The suspect, fueled on cocaine, was able to get inside his truck and get it in gear as K9 Cliff, myself, and the other deputy struggled to stop him. As the vehicle torpedoed onto the interstate, K9 Cliff did not release the suspect and was drug along beside the truck as well as the other deputy. As I heard Cliff’s nails dragging along the asphalt, two shots were fired and then K9 Cliff released but immediately began to chase the truck directly into the path of a semi-tractor trailer.
I shouted his recall command but I am sure over the noise of the tractor’s squealing tires he never heard me. K9 Cliff impacted directly into the tractor’s passenger side rear tire, careening off onto the roadway where he lay in a heap. I ran to his side and began to gather him in an attempt to move him from the roadway. He slowly regained consciousness and as a passer-by motorist stopped to assist, K9 Cliff attempted to shield me from this approach. Even after surviving this horrible encounter, K9 Cliff’s first thought was to protect me, to shield me from this new threat. How can anyone view such devotion as just a tool? I cannot and I don’t.
In my career with K9 Cliff, we encountered many violent situations and people. There were times when I did not know if he or I would survive. We suffered countless injuries and yet, he was never just a tool to me. He was a living breathing and loving extension of me. He was not merely my tool, but my protector, partner and he will always own a large piece of my heart.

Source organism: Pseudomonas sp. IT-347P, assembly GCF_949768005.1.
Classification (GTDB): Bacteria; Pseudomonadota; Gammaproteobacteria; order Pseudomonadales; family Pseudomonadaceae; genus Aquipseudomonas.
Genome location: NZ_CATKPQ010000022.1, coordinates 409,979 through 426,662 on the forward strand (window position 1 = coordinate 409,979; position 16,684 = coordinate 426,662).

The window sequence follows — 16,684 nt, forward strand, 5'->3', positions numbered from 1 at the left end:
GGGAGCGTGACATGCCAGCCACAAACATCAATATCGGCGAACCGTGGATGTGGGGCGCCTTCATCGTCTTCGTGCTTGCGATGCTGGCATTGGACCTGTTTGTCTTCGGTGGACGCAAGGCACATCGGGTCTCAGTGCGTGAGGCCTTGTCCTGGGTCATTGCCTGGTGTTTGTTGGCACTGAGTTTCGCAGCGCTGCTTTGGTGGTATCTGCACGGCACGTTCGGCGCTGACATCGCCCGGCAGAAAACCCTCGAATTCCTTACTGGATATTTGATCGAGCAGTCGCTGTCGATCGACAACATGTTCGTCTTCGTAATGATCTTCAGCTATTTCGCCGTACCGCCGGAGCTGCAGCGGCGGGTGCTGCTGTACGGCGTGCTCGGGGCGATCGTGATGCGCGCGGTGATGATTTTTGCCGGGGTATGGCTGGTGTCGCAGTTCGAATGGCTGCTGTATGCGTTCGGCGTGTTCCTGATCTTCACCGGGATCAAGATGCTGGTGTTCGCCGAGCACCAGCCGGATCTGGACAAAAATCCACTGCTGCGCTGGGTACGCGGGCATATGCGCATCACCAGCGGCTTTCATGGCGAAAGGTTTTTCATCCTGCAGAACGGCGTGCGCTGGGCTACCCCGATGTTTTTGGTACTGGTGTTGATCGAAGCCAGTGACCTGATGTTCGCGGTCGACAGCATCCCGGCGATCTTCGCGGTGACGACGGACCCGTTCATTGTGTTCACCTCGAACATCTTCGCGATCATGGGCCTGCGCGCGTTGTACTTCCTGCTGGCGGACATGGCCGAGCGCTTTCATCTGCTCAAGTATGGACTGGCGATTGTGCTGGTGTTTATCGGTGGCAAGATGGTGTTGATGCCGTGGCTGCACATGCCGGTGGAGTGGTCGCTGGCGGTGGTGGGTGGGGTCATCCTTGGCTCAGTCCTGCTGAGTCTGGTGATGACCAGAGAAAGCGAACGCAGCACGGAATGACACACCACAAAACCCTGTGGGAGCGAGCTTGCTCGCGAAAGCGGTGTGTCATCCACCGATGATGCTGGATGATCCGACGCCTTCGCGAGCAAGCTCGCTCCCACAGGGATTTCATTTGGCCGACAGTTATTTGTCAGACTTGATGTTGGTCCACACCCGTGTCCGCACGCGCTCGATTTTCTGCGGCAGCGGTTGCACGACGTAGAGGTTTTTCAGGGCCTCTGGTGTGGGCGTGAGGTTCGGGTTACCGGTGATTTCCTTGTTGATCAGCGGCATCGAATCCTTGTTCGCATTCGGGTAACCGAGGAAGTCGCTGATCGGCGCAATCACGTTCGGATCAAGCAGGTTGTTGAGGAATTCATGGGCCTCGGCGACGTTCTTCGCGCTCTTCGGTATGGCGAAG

Sadly, after a hard five year, turbulent career, K9 Cliff was retired due to arthritis earned from his many injuries. K9 Turk then entered our lives. Unfortunately Cliff’s teddy was mauled by the new K9 and after finding it, I buried it in the trash can. Later in the evening, I saw the torn and battered teddy again lying tucked in beside K9 Cliff as he drifted off to sleep. Cliff must have rescued his dear friend from the trash can. I had the teddy sewn up and that friendship continues to this day. After my beloved K9 Cliff passed on a mere three months later, I again tucked his beloved friend into his side for the last time.
Working with these dogs, one begins to understand their value, the unending loyalty, and the vital contribution to law enforcement they bring. The K9 is a partner, a guide, a protector and the light in the ever increasing violent world that law enforcement must deal with. They are far beyond a mere tool; they can be the last resource between ending your shift for the night or forever.
Master Deputy Charlotte Raschke has worked in law enforcement since 1988. She started her career in detention services and worked all phases of patrol, street crimes, crime prevention, property detective and the K9 unit. Deputy Raschke has been in K9 for 13 years as a handler, working three patrol utility/narcotic dogs and a single purpose EOD dog. Charlotte is currently a K9 trainer for the Hillsborough County Sheriff’s Office in Tampa, FL. She was twice awarded the Law Enforcement Officer of the Year, the Deputy of the Quarter, and four life saving awards. Charlotte is an adjunct Instructor for St. Petersburg College’s Multi-Jurisdictional Counter Drug Task Force.